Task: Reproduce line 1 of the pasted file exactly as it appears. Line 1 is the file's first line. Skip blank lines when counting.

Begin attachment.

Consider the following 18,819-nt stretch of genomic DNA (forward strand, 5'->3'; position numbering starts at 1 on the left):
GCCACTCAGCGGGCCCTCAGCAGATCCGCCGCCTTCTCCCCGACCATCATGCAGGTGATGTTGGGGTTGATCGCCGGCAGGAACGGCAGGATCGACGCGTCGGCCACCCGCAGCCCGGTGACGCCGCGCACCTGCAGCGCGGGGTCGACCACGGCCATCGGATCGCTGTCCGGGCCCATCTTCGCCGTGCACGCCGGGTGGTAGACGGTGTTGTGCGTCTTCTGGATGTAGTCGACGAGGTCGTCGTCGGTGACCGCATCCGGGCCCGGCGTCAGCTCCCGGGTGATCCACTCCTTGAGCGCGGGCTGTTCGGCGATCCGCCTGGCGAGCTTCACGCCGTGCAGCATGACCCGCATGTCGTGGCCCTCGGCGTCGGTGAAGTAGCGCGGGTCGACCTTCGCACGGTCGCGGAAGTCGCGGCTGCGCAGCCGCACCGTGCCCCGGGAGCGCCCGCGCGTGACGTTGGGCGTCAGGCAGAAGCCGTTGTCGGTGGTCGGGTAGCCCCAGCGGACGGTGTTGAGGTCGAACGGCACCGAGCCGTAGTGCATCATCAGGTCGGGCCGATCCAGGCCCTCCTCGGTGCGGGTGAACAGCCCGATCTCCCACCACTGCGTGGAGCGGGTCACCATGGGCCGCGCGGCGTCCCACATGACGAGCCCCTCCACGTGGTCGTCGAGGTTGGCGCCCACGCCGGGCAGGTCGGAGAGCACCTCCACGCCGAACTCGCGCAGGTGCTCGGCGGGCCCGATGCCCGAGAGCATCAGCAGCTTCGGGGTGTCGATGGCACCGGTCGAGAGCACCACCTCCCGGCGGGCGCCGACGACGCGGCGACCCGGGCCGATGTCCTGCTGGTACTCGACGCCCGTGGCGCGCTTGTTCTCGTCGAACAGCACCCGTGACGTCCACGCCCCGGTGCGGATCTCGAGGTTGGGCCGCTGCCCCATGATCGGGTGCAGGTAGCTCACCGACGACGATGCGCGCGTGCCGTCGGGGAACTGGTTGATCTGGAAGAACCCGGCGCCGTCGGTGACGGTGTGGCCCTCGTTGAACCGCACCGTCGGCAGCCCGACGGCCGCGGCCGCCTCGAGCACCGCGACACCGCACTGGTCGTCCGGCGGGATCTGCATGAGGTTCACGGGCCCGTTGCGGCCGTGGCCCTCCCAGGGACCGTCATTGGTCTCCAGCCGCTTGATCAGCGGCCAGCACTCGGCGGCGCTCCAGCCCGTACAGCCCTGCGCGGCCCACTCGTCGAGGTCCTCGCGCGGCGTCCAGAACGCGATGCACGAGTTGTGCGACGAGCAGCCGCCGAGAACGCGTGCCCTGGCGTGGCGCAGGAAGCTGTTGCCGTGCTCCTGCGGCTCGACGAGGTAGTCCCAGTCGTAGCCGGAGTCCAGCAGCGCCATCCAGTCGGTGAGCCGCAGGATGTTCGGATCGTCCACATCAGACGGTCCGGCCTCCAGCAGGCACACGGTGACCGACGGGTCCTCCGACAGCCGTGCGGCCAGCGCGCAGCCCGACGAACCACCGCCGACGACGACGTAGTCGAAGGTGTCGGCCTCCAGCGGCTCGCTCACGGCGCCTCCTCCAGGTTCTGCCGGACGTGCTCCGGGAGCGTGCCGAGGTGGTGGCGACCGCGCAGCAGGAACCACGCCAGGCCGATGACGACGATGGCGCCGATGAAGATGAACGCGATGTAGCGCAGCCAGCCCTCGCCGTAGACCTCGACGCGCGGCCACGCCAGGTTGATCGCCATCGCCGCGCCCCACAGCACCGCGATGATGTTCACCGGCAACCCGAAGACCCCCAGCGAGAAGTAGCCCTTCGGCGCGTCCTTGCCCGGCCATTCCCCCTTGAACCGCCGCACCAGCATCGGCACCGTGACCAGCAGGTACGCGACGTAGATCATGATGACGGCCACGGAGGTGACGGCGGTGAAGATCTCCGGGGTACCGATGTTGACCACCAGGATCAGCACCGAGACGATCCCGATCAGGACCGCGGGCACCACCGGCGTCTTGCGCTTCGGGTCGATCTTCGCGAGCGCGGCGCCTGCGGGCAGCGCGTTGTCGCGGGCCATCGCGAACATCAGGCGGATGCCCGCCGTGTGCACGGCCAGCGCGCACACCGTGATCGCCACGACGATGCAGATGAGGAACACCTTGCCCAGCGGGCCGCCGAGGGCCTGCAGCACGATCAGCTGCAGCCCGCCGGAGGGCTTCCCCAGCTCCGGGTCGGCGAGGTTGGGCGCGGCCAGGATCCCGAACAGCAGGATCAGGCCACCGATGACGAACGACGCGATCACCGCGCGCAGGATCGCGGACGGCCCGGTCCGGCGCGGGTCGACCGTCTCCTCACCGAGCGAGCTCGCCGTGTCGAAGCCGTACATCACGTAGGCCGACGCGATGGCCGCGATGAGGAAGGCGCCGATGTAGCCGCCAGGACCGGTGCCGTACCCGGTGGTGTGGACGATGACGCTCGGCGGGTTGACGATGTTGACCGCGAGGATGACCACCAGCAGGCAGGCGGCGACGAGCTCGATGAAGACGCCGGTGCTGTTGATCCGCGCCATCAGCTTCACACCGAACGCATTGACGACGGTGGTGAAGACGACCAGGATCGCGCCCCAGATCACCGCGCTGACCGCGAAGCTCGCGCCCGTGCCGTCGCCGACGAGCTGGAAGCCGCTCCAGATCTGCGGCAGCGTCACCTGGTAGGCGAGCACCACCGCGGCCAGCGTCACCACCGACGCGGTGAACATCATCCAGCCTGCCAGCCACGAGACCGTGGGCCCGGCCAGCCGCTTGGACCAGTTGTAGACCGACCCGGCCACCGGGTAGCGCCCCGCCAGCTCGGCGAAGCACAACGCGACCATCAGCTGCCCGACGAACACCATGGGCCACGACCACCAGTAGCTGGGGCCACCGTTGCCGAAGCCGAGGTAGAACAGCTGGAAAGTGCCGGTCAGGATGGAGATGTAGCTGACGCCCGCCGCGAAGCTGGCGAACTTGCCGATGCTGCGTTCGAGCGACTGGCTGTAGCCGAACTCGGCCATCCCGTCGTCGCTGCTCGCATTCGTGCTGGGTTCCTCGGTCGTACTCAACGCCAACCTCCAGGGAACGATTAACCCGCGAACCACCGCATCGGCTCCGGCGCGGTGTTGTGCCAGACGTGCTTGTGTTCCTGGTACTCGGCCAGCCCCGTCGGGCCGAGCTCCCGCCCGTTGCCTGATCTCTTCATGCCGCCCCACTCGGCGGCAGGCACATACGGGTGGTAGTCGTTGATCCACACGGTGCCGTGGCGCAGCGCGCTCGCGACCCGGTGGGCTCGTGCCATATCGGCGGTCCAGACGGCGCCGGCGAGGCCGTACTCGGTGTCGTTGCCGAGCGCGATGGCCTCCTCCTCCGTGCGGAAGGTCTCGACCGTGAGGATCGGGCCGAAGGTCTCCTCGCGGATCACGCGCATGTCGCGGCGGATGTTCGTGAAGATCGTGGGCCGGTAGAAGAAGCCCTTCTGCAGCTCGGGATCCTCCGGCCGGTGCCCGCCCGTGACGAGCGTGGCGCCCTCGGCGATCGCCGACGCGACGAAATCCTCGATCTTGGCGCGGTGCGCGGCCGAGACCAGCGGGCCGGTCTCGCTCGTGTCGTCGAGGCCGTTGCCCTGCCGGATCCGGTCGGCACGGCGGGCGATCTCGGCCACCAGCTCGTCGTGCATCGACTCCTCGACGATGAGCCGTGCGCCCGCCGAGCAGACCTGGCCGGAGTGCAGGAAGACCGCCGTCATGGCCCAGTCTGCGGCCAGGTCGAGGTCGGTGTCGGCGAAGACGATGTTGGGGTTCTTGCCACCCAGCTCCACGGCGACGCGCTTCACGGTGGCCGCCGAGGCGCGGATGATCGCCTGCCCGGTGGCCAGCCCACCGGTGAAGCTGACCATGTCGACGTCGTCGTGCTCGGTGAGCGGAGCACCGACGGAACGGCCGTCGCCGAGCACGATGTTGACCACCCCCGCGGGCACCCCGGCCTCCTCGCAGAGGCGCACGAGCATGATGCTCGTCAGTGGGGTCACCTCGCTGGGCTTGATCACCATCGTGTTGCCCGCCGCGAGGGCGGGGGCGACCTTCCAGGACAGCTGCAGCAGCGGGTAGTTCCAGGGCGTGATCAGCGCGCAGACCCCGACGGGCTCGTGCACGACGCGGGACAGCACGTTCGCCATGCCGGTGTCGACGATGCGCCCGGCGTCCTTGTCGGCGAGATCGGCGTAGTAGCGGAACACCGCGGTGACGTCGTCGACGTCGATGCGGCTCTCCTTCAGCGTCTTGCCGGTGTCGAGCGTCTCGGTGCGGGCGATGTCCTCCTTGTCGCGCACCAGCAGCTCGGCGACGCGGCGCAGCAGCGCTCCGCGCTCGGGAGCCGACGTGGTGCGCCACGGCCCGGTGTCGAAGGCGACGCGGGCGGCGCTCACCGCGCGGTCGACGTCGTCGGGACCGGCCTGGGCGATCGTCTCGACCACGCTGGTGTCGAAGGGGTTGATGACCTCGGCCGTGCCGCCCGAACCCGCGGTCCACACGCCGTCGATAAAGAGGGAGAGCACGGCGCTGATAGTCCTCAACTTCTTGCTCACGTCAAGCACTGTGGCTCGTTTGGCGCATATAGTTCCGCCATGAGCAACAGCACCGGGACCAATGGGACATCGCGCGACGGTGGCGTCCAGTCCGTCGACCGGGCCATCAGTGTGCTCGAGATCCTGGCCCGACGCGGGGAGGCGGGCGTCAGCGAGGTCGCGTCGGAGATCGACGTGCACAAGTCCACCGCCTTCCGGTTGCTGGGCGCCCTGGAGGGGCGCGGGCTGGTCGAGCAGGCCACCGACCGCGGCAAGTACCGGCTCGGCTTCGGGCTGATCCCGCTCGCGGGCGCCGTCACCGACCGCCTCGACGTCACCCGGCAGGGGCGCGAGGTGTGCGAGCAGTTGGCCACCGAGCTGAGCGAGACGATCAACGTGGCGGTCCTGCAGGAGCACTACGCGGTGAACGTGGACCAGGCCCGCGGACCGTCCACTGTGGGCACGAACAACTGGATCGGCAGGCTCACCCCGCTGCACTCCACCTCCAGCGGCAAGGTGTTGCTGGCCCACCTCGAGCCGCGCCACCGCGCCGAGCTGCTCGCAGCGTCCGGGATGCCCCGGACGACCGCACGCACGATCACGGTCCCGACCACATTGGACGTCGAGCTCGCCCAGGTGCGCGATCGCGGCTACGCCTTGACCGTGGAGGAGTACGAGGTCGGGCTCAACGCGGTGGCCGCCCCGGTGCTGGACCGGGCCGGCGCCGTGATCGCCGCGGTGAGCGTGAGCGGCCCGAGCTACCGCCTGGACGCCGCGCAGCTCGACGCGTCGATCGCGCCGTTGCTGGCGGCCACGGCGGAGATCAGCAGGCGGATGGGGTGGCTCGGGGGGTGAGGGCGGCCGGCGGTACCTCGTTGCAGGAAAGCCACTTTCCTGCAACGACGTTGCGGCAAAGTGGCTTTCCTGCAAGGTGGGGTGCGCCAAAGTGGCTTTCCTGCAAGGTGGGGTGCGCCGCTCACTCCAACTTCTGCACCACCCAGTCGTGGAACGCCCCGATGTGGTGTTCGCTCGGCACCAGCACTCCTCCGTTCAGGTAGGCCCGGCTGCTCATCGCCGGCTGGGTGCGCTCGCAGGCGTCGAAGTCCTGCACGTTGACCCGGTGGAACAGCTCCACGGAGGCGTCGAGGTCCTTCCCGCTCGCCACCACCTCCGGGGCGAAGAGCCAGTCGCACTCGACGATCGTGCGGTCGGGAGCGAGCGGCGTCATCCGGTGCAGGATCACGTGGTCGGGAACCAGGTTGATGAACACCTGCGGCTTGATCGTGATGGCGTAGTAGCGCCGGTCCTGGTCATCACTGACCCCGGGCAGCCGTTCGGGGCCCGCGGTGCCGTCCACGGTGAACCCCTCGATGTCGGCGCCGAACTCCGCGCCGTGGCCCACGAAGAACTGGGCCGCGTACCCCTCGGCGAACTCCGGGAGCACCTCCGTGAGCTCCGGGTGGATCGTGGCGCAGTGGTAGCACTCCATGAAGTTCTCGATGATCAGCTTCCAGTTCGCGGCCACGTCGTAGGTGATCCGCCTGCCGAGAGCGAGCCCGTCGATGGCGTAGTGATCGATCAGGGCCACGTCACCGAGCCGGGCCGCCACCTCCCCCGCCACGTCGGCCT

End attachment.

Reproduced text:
Consider the following 18,819-nt stretch of genomic DNA (forward strand, 5'->3'; position numbering starts at 1 on the left):